A new bill introduced on Monday by Rep. Brendan Boyle (D-Pa.) would allow only an elected House member to serve as Speaker after former President Trump called the suggestion that he seek the gavel “so interesting.”
The Constitution does not directly state that the House Speaker must be a member of the chamber, but to date, the role has never been filled by an outsider.
Boyle argued that the statute should be made clear, even if electing someone outside of Congress to serve as Speaker remains a long shot. His bill, titled the Mandating That Being an Elected Member Be an Essential Requirement for Speakership Act, would explicitly limit eligibility to current House lawmakers.
“The Speaker of the U.S. House is second in the United States presidential line of succession. That Donald Trump’s name would even be tossed around as a potential speaker in the people’s house, should serve as an alarm bell that our current requirements need to be amended in the name of protecting our nation and our democracy,” Boyle said in a statement.
While all Speakers in U.S. history have been incumbent members of the House, any lawmaker can nominate whomever they wish during the roll call at the start of each session of Congress to elect the chamber’s top-ranking leader.
In recent years, some lawmakers who didn’t want to vote for their party’s leader have opted to nominate outsiders.
In January 2019, for example, two Democrats voted for Sen. Tammy Duckworth (D-Ill.), another voted for now-President Biden, and yet another voted for voting rights activist and 2018 Georgia gubernatorial candidate Stacey Abrams.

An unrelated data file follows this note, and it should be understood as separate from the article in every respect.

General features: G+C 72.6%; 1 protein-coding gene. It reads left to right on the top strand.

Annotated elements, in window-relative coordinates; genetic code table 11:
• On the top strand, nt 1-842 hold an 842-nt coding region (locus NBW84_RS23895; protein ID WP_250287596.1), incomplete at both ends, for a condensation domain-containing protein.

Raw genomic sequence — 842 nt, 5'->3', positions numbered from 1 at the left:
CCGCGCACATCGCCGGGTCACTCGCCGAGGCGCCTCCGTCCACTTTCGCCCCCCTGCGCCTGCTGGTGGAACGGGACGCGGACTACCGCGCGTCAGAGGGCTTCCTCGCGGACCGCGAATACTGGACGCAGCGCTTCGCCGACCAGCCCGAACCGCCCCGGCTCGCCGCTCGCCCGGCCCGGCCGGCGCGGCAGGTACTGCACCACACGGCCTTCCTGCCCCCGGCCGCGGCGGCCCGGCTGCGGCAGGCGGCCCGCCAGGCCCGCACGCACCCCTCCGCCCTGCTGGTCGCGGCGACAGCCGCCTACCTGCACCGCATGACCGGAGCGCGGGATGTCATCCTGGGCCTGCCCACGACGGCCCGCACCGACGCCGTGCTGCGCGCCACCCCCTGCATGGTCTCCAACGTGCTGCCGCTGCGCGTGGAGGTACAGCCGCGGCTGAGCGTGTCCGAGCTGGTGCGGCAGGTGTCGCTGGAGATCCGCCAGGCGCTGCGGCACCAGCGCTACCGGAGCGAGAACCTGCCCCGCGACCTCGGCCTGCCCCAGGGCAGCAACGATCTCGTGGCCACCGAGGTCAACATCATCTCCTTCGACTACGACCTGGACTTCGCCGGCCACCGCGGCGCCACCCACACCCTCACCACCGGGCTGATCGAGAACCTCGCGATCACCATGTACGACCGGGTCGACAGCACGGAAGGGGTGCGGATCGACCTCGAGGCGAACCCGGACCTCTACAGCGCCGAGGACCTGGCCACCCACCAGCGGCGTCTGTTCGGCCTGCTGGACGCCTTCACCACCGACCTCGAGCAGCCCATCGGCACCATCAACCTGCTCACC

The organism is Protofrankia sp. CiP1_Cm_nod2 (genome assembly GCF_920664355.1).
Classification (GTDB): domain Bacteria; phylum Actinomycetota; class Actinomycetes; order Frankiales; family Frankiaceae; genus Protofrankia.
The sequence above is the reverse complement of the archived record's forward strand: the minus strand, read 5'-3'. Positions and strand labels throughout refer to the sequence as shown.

And at the start of the current session of Congress in January, Rep. Jared Golden (D-Maine) voted for Duckworth, Rep. Conor Lamb (D-Pa.) cast his vote for House Democratic Caucus Chairman Hakeem Jeffries (N.Y.), and Democratic Reps. Mikie Sherrill (N.J.), Elissa Slotkin (Mich.) and Abigail Spanberger (Va.) voted “present” instead of endorsing Speaker Nancy Pelosi (D-Calif.).
Trump last month was asked about the idea of him running for the House next year to try to win the Speaker’s gavel during a radio show appearance.
“That’s so interesting,” he said in response to far-right radio host Wayne Allyn Root, noting that others had suggested he run for Senate. “But you know what, your idea might be better. It’s very interesting.”
Trump, who has floated another potential run for the White House in 2024, later said through a spokesman that he does not want to hold the gavel.
“[Trump] has zero desire to be Speaker,” Trump spokesman Jason Miller told Punchbowl News.
While a handful of Democrats cast votes for people other than Pelosi in January, House Minority Leader Kevin McCarthy (R-Calif.) did not face any defections from Republicans at the time.